I have a confession to make, I had already half written off La La Land before stepping into the theater. The promos and trailers I saw made me think this film would be just a nostalgic romp through a genre that had already passed us by. There would be cute modern reminders in it for a little bit of tongue-in-cheek humor, and La La Land would basically have been crafted by Hollywood for Hollywood.
After the first opening musical number, I knew I was right. I crossed my arms in cynicism and noted that at least the choreography of that opening scene was extremely well done, but I felt confident that I was right. An actor and musician struggling in Los Angeles to make ends meet, as told in the form of a musical — how much more cliche could this film get?
But as La La Land unspooled, it slowly dawned on me that writer/director Damien Chazelle (the highly acclaimed Whiplash) is a damned brilliant filmmaker. Yes, the film is filled with all of the hopeful optimism of a musical, and yes it is nostalgic for things gone by — but, my God, does Chazelle know it.
As the story moves forward, the cynicism about the folly of following your dreams starts to creep in, and even when one of the characters finds success, it isn’t exactly the success they were looking for. La La Land is equal parts earnest and equal part a subversive deconstruction. It is a love letter to films of the past but doesn’t shy away from pointing out they took place on a backlot.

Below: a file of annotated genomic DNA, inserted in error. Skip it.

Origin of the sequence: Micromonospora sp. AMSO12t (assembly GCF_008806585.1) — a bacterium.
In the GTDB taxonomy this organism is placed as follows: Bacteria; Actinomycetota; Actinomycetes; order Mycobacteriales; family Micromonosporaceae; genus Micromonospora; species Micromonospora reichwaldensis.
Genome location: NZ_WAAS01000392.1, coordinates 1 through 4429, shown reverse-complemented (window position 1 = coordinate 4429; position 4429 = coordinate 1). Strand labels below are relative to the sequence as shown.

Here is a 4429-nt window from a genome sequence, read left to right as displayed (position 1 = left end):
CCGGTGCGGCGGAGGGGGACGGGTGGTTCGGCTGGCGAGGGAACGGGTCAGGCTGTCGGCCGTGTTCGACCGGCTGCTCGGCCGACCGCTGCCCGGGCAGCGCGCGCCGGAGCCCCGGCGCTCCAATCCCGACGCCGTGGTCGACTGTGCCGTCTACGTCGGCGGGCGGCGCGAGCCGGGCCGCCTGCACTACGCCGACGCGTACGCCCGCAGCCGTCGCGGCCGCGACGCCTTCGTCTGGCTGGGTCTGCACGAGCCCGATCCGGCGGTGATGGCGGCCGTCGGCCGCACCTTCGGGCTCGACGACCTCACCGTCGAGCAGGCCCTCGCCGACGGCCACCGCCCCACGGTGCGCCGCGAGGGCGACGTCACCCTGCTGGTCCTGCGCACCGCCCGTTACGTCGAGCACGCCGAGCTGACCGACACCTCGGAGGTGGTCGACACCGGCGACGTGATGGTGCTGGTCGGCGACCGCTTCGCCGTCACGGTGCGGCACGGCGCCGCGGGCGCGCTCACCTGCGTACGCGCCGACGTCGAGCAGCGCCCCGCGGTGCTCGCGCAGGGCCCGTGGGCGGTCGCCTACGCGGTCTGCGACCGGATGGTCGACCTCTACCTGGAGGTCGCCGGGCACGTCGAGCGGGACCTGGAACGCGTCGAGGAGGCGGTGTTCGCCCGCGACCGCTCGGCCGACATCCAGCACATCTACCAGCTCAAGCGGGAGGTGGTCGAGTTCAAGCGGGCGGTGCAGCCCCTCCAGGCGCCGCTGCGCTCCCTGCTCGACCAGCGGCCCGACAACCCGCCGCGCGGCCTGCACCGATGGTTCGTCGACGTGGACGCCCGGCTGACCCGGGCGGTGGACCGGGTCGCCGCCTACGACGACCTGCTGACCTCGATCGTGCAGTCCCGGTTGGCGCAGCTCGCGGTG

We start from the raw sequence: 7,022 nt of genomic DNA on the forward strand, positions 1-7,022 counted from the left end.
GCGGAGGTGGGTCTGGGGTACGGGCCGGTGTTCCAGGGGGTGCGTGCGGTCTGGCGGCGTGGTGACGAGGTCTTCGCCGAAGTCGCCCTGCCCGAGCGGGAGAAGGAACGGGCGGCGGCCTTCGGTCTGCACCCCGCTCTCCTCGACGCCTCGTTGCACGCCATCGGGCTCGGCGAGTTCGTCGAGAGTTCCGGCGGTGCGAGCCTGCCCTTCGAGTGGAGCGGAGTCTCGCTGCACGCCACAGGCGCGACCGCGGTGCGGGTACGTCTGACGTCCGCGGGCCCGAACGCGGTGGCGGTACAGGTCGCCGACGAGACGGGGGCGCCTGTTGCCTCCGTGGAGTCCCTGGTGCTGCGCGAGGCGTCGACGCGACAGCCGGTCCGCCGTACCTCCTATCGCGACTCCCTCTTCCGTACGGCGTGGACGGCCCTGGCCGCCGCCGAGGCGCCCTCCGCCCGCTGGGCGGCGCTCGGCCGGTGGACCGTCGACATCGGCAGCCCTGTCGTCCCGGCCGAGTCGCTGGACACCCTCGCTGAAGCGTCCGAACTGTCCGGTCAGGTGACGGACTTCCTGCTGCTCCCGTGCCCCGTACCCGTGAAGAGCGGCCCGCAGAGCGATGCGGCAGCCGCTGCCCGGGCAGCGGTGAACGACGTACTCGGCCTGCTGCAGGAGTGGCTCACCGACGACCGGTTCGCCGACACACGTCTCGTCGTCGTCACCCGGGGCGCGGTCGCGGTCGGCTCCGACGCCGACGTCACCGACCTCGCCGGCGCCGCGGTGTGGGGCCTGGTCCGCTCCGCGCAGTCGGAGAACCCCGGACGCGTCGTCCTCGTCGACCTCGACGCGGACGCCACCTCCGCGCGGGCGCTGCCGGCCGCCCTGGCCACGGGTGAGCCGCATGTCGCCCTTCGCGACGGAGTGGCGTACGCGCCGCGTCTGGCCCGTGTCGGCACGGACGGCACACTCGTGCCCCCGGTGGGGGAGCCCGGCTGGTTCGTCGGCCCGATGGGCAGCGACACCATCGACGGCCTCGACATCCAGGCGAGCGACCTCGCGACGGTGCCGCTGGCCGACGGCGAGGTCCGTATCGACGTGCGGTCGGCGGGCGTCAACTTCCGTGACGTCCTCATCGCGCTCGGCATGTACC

Ryan Gosling and Emma Stone are mesmerizing as the star crossed lovers reaching for the stars. Their singing is passable, their dancing is fantastic, and Gosling apparently learned piano for the role (and looks like he’s been playing his whole life), but their on-screen chemistry is palpable. Maybe that’s why this is their third outing together.
For all the dance numbers, singing, and gorgeously shot choreography — seriously, you should watch La La Land for Linus Sandgren’s cinematography alone — the film is about following your dreams. Anyone who has ever done that (especially in any creative field) knows the highs and lows of following your passion, and the almost unbearable grind of being rejected time and time again.
The glitz and glamour of Hollywood as depicted in the beautiful musical pieces are contrasted with the ugly parts of Los Angeles, such as the water stain in the characters’ bedroom. It dares to ask whether success is fame and fortune, or whether there is a deeper form of success for dreamers and makers. The final montage La La Land delivers perhaps one of the most poignant, melancholy, and uplifting denouements I’ve seen in a while (excluding the end of Arrival).
I went into La La Land a skeptic, and the film reminded me that it is ok to be cynical. Just don’t let it get in the way of your dreams.
Here’s the trailer for La La Land: